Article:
Can Your Phone Help You Do IVF?

Can Your Phone Help You Do IVF?

Can Your Phone Help You Do IVF?

The XX Factor
What Women Really Think
Jan. 11 2011 2:04 PM

Can Your Phone Help You Do IVF?

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Could a new Web tool and phone app make it a little easier to get pregnant with IVF?  A British research group says yes. The team has trawled through data from more than 140,000 IVF cases to create a Web tool and app that it says can predict, with extreme accuracy, the likelihood that the procedure will work for any given infertile couple.

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Tools to predict IVF success have been around since the 1990s, when Allan Templeton and colleagues from the Human Fertilisation and Embryology Authority in London uncovered certain variables – such as reason for infertility or age of the mother – that seemed to affect the odds of assisted reproduction.  But IVF has changed in the last decade, and a new study conducted by Scott Nelson and Debbie Lawlor , published this month in the journal PLoS Medicine , suggests that the Templeton model needs an update.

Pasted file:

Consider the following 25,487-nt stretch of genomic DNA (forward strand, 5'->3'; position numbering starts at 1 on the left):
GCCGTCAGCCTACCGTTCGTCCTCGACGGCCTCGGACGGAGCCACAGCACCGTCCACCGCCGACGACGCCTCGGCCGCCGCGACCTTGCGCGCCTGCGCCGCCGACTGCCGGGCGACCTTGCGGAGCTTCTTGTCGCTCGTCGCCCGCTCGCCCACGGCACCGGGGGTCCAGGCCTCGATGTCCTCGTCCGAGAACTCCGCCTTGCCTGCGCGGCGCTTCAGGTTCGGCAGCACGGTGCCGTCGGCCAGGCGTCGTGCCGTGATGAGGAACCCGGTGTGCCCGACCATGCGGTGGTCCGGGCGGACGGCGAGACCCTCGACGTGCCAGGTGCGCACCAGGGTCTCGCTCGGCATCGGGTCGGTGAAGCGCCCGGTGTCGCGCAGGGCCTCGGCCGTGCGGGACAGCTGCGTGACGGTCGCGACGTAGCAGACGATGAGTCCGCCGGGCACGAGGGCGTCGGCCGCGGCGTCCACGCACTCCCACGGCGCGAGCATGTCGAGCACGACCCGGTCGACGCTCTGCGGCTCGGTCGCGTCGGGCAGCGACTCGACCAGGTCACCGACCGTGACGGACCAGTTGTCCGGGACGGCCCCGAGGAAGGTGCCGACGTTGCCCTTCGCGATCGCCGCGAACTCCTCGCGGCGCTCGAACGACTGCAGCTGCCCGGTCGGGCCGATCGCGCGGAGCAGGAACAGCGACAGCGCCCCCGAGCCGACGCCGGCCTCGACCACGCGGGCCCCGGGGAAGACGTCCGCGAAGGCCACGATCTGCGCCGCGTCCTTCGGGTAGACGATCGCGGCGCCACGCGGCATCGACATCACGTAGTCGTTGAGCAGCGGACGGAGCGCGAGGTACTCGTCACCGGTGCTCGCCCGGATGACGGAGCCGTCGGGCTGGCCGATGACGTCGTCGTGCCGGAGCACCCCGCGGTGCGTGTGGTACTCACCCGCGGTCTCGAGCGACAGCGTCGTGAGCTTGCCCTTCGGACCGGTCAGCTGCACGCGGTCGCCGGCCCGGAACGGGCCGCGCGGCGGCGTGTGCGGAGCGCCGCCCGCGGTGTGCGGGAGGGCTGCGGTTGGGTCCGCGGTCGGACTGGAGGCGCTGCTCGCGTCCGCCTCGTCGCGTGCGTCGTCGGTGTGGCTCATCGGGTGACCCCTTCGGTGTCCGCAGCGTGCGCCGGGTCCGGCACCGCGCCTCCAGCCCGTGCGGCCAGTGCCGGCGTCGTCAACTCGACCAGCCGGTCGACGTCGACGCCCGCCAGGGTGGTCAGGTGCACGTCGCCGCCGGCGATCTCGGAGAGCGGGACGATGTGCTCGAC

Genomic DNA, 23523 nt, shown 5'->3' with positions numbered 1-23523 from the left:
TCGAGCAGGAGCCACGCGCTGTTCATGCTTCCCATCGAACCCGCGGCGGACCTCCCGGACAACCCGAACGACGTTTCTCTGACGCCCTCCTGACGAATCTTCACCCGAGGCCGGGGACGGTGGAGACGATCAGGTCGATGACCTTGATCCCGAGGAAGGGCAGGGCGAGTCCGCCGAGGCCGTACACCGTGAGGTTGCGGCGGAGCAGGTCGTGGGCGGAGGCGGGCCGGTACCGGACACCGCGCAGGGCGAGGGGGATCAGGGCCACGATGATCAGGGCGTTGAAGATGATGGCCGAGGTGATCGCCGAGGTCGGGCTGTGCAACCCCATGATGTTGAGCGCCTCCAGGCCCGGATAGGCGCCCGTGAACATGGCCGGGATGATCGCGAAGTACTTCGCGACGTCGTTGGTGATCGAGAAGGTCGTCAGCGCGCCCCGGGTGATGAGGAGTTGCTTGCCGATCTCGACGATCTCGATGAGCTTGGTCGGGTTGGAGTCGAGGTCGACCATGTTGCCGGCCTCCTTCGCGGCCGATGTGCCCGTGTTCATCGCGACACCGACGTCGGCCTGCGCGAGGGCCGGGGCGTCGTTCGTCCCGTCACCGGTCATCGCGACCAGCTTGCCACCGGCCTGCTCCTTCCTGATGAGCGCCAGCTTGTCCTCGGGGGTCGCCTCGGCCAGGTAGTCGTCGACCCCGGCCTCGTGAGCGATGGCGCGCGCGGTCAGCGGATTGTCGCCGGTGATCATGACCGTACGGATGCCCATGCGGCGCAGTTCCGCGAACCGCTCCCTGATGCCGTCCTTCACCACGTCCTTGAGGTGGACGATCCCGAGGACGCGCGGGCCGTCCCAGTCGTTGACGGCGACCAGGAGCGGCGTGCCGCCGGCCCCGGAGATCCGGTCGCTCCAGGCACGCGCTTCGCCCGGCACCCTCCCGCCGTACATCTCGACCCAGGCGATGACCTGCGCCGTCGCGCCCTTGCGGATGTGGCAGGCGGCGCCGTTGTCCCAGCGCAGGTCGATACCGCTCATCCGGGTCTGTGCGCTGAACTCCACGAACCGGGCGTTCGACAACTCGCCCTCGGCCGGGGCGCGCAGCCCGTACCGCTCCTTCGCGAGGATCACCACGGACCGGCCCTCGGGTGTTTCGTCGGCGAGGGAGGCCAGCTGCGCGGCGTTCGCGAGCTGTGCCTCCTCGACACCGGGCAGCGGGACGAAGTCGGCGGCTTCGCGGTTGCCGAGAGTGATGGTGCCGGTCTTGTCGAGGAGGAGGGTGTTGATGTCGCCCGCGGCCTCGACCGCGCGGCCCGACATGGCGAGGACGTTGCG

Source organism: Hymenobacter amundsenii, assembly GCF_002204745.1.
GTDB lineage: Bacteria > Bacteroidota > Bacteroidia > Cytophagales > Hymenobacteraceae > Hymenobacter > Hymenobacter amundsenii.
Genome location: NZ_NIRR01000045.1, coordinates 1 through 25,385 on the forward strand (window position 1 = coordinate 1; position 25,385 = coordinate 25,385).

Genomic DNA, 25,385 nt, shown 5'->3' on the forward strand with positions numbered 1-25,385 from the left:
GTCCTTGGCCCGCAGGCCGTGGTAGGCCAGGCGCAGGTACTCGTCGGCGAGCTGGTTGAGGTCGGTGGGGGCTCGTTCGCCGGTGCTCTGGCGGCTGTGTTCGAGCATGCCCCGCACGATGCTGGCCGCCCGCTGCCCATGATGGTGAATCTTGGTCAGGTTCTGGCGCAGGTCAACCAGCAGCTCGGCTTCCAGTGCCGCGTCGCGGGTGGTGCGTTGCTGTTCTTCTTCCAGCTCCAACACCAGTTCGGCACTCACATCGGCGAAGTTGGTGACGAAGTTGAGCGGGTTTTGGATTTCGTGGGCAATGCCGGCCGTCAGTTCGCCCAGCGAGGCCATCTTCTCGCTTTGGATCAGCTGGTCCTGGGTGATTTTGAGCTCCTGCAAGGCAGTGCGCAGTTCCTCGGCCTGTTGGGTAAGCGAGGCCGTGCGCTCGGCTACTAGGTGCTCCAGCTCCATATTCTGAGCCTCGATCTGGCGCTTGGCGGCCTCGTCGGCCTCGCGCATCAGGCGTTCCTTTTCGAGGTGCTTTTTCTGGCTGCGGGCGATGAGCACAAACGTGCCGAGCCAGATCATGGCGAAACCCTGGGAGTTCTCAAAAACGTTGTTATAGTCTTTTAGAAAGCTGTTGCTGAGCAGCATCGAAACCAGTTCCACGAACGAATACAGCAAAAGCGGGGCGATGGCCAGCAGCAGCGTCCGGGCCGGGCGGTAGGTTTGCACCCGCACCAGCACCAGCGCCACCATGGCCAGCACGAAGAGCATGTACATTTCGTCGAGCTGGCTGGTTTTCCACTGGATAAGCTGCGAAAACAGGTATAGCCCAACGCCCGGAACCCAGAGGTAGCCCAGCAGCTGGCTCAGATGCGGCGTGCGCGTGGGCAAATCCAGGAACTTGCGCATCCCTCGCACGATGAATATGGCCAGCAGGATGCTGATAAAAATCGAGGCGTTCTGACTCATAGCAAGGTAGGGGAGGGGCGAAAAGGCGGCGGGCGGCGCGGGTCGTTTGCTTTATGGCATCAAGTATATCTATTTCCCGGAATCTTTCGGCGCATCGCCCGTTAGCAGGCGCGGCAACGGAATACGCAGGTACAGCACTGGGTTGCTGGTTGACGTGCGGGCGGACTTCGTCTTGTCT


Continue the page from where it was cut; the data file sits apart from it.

Nelson and Lawlor recalculated, counting recent data on IVF births resulting from newer techniques like intracytoplasmic sperm injection , which can help overcome stubborn problems like low sperm mobility or impenetrable eggs.  The new model almost flawlessly predicted whether a couple using IVF in the U.K. between 2003 and 2007 would deliver a child.  Now these researchers have teamed up with Tom Kelsey and Chris Jefferson , computer scientists from the University of St. Andrews, to open their experimental methods to the public.  Here’s their Web-based prediction tool .  Coming soon, a mobile app for iPhone and Android phones called IVFPredict.

By answering nine questions about pregnancy history, the source of the eggs, and the types of fertility medications used, couples can find out their odds of successful IVF, as well as learn how each variable affects their risk profile.  For instance, imagine a 33-year-old woman who’s never been pregnant and is using IVF for the first time after a year of trying to get pregnant on her own.  Her fertility problems are caused by cervical issues, but she’s still using her own eggs (and has had gonadotropin hormone therapy treatment).  According to IVFPredict, her chance of having a baby with her partner via in vitro fertilization is 13 percent.  If the couple decides to go with intracytoplasmic sperm injection instead of the normal IVF method of combining multitudes of sperm and eggs in a dish, their odds jump to 42 percent, according to the model.

This won’t help the couples who spend lots of money on IVF and fail, or those who can’t afford the procedure in the first place .  Still, it’s scientifically backed information you can find out about yourself easily, on your own-a form of patient power.

Photo of iPhone 4 courtesy Wikimedia commons.